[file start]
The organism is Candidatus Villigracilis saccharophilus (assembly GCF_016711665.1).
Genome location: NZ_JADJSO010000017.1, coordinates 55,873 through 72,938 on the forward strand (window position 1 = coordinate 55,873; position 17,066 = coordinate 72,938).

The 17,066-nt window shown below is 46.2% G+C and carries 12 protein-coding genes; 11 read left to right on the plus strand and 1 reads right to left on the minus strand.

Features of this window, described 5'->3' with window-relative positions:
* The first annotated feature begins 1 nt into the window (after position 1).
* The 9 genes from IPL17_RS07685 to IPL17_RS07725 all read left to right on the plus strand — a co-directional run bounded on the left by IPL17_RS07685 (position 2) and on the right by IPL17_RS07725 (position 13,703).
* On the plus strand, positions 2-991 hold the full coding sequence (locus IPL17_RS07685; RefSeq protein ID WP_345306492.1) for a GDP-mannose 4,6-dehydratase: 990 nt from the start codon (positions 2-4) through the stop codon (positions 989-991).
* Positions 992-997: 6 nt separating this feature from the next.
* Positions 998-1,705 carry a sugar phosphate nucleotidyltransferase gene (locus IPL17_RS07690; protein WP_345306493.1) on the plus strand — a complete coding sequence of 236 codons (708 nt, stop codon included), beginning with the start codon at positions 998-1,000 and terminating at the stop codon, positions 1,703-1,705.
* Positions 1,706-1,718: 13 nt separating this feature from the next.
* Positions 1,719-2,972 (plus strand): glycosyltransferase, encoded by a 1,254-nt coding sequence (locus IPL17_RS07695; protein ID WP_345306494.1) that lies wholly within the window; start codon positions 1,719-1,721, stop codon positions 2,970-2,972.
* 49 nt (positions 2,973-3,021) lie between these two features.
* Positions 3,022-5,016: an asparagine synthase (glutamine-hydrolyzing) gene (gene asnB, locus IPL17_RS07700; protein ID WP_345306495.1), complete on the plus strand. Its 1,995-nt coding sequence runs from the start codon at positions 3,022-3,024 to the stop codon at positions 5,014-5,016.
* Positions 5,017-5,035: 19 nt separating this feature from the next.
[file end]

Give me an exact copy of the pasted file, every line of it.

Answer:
The organism is Candidatus Villigracilis saccharophilus (assembly GCF_016711665.1).
Genome location: NZ_JADJSO010000017.1, coordinates 55,873 through 72,938 on the forward strand (window position 1 = coordinate 55,873; position 17,066 = coordinate 72,938).

The 17,066-nt window shown below is 46.2% G+C and carries 12 protein-coding genes; 11 read left to right on the plus strand and 1 reads right to left on the minus strand.

Features of this window, described 5'->3' with window-relative positions:
* The first annotated feature begins 1 nt into the window (after position 1).
* The 9 genes from IPL17_RS07685 to IPL17_RS07725 all read left to right on the plus strand — a co-directional run bounded on the left by IPL17_RS07685 (position 2) and on the right by IPL17_RS07725 (position 13,703).
* On the plus strand, positions 2-991 hold the full coding sequence (locus IPL17_RS07685; RefSeq protein ID WP_345306492.1) for a GDP-mannose 4,6-dehydratase: 990 nt from the start codon (positions 2-4) through the stop codon (positions 989-991).
* Positions 992-997: 6 nt separating this feature from the next.
* Positions 998-1,705 carry a sugar phosphate nucleotidyltransferase gene (locus IPL17_RS07690; protein WP_345306493.1) on the plus strand — a complete coding sequence of 236 codons (708 nt, stop codon included), beginning with the start codon at positions 998-1,000 and terminating at the stop codon, positions 1,703-1,705.
* Positions 1,706-1,718: 13 nt separating this feature from the next.
* Positions 1,719-2,972 (plus strand): glycosyltransferase, encoded by a 1,254-nt coding sequence (locus IPL17_RS07695; protein ID WP_345306494.1) that lies wholly within the window; start codon positions 1,719-1,721, stop codon positions 2,970-2,972.
* 49 nt (positions 2,973-3,021) lie between these two features.
* Positions 3,022-5,016: an asparagine synthase (glutamine-hydrolyzing) gene (gene asnB, locus IPL17_RS07700; protein ID WP_345306495.1), complete on the plus strand. Its 1,995-nt coding sequence runs from the start codon at positions 3,022-3,024 to the stop codon at positions 5,014-5,016.
* Positions 5,017-5,035: 19 nt separating this feature from the next.